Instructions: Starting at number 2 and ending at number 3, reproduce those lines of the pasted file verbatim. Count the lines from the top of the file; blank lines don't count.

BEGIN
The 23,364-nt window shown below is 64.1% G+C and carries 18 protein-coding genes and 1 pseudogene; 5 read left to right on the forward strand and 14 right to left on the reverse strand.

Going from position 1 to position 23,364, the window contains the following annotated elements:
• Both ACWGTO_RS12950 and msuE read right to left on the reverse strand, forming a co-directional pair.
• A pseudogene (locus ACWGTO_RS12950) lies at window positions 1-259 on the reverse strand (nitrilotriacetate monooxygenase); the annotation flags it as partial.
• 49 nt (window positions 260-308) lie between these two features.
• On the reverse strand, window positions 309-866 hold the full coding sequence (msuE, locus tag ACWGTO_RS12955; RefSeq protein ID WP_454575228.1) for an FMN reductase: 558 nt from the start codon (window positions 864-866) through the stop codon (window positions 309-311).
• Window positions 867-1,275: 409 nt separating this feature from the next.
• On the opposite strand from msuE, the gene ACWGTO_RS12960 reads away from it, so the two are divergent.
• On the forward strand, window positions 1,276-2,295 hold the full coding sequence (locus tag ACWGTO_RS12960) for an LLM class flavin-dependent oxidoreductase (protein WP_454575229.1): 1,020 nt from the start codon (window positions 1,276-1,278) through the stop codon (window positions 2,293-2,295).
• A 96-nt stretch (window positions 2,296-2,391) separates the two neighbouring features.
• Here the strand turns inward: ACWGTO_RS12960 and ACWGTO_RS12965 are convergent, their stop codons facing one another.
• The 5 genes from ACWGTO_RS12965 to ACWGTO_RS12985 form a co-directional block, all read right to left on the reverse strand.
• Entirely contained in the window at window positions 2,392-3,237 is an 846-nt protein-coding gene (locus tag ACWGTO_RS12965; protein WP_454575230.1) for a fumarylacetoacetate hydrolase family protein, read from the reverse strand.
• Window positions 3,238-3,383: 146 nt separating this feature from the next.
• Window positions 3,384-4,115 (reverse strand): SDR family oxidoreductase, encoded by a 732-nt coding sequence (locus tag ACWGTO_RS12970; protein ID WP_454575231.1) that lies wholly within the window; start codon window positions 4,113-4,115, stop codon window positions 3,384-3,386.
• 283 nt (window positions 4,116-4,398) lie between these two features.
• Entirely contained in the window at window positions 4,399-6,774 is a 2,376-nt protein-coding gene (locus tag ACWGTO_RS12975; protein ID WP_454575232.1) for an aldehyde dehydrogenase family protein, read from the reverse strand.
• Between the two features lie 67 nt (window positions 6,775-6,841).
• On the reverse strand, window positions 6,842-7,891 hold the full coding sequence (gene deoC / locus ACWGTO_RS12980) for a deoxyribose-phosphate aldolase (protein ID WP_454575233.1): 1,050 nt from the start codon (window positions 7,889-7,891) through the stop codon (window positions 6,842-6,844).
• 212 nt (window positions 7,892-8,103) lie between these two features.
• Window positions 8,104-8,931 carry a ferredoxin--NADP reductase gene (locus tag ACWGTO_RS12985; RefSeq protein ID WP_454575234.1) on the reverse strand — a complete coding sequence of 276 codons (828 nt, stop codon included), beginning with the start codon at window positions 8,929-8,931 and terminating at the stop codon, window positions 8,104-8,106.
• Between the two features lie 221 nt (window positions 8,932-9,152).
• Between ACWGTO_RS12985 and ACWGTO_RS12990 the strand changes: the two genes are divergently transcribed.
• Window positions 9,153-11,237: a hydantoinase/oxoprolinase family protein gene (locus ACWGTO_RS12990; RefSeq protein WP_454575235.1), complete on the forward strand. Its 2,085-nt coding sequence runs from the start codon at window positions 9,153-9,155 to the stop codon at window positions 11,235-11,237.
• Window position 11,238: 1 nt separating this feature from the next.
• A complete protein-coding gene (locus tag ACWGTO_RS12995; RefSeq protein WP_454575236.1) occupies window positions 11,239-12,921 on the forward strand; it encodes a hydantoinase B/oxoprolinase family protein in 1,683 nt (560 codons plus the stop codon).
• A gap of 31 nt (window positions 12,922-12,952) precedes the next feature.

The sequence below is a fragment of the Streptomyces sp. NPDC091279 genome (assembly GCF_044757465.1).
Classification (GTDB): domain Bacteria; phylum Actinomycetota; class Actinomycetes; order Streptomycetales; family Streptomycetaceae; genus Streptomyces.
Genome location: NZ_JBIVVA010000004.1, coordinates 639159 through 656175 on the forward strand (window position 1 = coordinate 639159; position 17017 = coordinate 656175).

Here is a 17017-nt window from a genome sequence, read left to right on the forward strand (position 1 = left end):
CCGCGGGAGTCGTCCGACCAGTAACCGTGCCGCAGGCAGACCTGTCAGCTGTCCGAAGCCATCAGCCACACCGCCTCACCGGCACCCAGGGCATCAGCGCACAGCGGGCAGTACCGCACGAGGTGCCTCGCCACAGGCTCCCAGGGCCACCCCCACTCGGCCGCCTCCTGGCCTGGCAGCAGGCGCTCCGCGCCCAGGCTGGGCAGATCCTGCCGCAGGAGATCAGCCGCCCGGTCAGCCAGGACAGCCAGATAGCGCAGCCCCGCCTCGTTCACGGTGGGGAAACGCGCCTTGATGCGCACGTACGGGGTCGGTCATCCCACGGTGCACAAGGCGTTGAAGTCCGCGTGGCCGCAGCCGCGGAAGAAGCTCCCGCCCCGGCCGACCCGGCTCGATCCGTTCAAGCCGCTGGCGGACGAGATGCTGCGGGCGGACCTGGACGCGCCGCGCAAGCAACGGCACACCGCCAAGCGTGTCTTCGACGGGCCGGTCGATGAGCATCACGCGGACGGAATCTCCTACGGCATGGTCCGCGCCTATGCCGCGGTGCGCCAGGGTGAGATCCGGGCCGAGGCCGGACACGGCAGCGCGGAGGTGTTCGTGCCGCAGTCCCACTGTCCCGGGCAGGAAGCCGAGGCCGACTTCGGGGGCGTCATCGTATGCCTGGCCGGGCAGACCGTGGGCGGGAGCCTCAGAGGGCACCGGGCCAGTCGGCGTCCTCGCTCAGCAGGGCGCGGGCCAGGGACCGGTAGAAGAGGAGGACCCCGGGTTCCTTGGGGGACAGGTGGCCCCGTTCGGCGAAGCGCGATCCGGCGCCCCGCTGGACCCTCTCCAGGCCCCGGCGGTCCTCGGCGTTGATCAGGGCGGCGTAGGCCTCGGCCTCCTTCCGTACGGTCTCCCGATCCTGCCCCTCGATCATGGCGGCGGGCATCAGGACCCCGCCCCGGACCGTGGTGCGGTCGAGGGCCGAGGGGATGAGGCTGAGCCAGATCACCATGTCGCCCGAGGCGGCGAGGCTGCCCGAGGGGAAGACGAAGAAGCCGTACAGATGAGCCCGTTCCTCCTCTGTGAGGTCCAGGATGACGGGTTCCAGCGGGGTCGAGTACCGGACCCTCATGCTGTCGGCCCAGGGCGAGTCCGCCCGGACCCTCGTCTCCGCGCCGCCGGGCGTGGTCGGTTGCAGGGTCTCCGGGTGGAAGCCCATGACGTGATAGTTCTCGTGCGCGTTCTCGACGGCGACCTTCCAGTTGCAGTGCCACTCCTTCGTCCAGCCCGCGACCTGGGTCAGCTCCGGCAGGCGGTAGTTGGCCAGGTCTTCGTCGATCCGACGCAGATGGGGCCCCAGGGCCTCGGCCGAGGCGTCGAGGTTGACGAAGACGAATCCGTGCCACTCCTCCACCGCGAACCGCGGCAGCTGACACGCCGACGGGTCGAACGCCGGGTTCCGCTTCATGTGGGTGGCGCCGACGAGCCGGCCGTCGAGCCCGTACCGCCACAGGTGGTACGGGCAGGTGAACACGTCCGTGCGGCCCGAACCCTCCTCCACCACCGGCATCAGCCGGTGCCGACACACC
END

Going from position 1 to position 23,364, the window contains the following annotated elements:
• Both ACWGTO_RS12950 and msuE read right to left on the reverse strand, forming a co-directional pair.